The Post FISA Amendment Act Action Begins: ACLU Fires The First Salvo – A Working Thread
As all know by now, July 9, 2008 was a day that will live in infamy. It seems stark to use that historic phrase, but to a lot of us, it really feels that way. The video attached to this post has been so attached to several now, and is of Professor Jonathan Turley on Countdown with Rachel Maddow explaining the gut shot to the Fourth Amendment the FISA Amendment Act constitutes. Turley is exactly right, and as most here know, that is precisely what I have been saying is the real danger of this act for a long, long time.
The foregoing you all know. What many have been asking, and rightfully so, is where do we go from here. You have all dedicated so much passion, time, and effort to the cause of fighting this damnable act of Congress. Cold turkey leaves a void. Well, the next phase is just beginning. There is the Strange Bedfellows fund that can always use your love; and as Jane and Howie have advised, there has been some positive love given to some of the Democrats that actually stood tall for us. And on August 8, there will be a MoneyBombing.
But, by far, the biggest news you need to know about is the activity today by the ACLU. The ACLU has made two filings in response to the passage and signing of the FISA Amendments Act (FAA). The first is a new complaint(attn: large pdf) filed in the Southern District of New York (SDNY). The action is captioned Amnesty International USA et al. v. John M. McConnell et al.; there are several plaintiffs you will recognize, and DNI Mike McConnell, NSA Director Keith Alexander and Mukasey as defendants. The action is for declaratory judgment/injunctive relief which, I will be honest, is not the favorite form of action that Federal courts consider. This is similar to the tact taken in ACLU v. NSA, the 6th Circuit case that Judge Anna Taylor Diggs bounced just to give you an idea of what i mean. In fairness, the ACLU is already saying that the new case is distinguishable because the existence of surveillance, and potential for surveillance, is much more established here, and there is some truth to that. Whether there is enough in that regard or not will only be told by time; but it will be dicey. It should be noted that the plaintiffs here are not proceeding under "aggrieved person" status pursuant to FISA in their standing claim, rather they are asserting that their livelihood, work and income, as well as privacy, are being, and will be, chilled by the pervasive effects of the FAA provisions.
The second filing by the ACLU today was made to the FISA Court and is encaptioned Motion For Leave To Participate In FISC Proceedings Required By The Fisa Amendments Act Of 2008. (another pdf). The caption is fairly self explanatory, the motion basically seeks leave for the ACLU to participate in proceedings in the FISC that occur pursuant to section 702(i) of the FAA by filing of briefs, require the government to file public unclassified versions of government briefs and filings, and that the court issue unclassified versions of any decisions. It will be interesting to see how the FISC rules and responds to this application. I would have been very skeptical prior to this order in an earlier application the ACLU made to the FISC seeking certain sealed court records. Colleen Kollar-Kotelly may just be peeved enough at the whole surveillance mess wrought by the Bush Administration to agree to this intervention.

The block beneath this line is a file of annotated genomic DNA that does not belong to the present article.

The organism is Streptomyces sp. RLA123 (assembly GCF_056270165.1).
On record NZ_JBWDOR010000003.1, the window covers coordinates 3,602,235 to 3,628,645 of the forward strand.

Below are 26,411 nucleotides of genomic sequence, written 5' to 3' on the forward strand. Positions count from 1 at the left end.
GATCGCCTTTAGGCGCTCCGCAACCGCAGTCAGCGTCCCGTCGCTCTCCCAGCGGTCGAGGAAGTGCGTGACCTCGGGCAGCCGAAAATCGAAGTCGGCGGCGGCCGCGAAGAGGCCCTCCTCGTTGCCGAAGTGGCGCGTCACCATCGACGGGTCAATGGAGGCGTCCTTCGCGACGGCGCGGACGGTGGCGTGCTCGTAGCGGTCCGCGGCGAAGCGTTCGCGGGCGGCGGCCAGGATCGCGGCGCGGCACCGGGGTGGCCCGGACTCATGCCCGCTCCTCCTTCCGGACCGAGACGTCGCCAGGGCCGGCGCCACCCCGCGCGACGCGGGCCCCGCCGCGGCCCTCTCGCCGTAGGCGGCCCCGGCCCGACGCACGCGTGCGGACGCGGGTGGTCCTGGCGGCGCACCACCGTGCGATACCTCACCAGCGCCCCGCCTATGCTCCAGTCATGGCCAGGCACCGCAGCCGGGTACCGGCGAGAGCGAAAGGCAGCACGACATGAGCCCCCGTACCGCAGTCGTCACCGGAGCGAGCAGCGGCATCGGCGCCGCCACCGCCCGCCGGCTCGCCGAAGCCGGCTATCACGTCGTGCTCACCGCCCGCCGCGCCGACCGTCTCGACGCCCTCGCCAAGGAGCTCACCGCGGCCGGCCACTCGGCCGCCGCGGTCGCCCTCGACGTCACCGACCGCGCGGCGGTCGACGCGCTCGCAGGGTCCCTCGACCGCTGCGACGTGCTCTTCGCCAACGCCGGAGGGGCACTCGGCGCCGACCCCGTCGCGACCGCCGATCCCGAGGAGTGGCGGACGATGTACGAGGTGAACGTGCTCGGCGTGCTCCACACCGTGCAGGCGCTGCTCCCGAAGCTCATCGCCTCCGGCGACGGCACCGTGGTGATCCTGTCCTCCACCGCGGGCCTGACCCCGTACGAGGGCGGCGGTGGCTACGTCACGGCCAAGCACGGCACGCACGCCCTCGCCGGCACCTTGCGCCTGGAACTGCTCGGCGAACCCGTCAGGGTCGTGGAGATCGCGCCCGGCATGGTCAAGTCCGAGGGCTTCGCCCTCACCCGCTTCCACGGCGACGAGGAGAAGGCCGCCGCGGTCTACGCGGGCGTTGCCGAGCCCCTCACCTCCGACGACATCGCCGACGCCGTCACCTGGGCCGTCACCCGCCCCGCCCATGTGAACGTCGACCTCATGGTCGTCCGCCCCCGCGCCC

So, these are the two actions proffered by the ACLU, and we owe them a world of thanks for waging the battle for all of us. I think they are designed to bring leverage both legally and in the court of public opinion. Until the plaintiffs start filing responsive pleadings to the motions to dismiss in the various consolidated cases in front of Vaughn Walker in NDCA, this is where the legal action is going to be. Take a look at these pleadings and let’s unpack them together, discuss and see if we cannot find some additional ideas for moving forward.
Alright, one extra little bonus. I have been holding this back for quite a while now because I was literally loathe to have it in the public domain and be latched onto by people like Obama and the other folks selling out the Constitution and 4th Amendment, as well as those that would support them and rationalize their egregious sellout. Specifically, we have worked single mindedly under the assumption that, while many parts of the FAA might could be reversed or minimized through subsequent legislation with a new Congress, the retroactive immunity portion was irrevocable and final. That may, and I emphasize this is a tentative and weak may, not necessarily be the case.
It is feasible that, providing the repealing legislation was enacted prior to the final determination of the appeals that will be made from the dismissals of the 40 some odd cases in the consolidated litigation in NDCA currently in Vaughn Walker’s court, the cases could be returned to the posture they were in prior to the immunity grant. And the appeals, assuming they go all the way through the Supreme Court, which is a given, could not possibly be done before next spring. Given the weak Democratic leadership, I think this quite unlikely, but it is a possibility to consider. So please, keep up the pressure on your Congresspeople, and let them know your fury at what has transpired and that you expect them to correct it after the election and the new term starts. And it is not just me that thinks this, it is the belief of the litigators at the EFF I have spoken to as well. Back to the salt mines; it ain’t over till it’s over!